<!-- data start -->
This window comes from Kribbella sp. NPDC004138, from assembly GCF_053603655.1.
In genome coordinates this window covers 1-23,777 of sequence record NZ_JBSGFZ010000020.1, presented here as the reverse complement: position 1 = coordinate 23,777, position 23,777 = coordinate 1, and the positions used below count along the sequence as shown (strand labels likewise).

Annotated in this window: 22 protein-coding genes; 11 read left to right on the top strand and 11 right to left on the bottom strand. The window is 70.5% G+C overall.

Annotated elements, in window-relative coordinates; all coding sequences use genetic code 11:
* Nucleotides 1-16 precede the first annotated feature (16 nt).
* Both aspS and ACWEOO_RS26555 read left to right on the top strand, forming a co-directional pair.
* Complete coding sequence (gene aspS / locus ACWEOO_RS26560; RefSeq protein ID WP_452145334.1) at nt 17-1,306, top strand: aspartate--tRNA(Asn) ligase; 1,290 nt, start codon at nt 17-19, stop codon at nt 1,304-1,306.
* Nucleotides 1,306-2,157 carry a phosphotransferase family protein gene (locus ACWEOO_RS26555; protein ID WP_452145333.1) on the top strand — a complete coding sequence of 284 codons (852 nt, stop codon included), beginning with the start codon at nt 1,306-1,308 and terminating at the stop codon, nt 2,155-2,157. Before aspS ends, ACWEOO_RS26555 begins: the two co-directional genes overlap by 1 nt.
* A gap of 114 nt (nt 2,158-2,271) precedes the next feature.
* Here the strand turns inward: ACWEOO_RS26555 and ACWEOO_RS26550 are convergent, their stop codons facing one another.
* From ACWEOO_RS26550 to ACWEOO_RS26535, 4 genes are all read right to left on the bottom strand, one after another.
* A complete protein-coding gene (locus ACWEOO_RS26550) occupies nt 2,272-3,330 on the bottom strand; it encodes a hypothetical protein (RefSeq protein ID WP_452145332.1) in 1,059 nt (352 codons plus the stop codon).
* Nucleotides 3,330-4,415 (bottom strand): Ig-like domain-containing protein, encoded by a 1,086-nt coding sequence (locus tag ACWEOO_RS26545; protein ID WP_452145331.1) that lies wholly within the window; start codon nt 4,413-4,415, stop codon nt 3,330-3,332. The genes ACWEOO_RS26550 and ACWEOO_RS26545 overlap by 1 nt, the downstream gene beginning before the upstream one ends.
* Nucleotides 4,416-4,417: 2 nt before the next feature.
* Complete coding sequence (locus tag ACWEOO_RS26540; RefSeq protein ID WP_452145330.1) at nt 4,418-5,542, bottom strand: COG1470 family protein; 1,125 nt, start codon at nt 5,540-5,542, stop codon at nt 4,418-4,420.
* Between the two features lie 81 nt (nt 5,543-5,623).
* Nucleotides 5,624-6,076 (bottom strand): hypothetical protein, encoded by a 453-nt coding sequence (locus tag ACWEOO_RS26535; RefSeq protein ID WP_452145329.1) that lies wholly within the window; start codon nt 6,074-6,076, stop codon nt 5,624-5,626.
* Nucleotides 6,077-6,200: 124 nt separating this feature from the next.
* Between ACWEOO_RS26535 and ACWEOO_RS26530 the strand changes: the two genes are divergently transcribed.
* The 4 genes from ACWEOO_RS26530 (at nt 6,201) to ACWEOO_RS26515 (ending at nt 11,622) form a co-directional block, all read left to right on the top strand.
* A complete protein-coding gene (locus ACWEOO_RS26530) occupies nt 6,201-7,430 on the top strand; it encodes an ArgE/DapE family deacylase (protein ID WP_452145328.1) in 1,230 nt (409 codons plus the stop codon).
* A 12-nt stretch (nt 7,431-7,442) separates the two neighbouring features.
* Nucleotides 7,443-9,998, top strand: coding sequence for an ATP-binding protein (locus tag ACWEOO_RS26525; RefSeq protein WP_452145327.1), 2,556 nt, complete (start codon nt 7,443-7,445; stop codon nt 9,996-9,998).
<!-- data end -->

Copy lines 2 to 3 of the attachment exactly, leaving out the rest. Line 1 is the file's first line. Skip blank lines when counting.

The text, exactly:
In genome coordinates this window covers 1-23,777 of sequence record NZ_JBSGFZ010000020.1, presented here as the reverse complement: position 1 = coordinate 23,777, position 23,777 = coordinate 1, and the positions used below count along the sequence as shown (strand labels likewise).

Annotated in this window: 22 protein-coding genes; 11 read left to right on the top strand and 11 right to left on the bottom strand. The window is 70.5% G+C overall.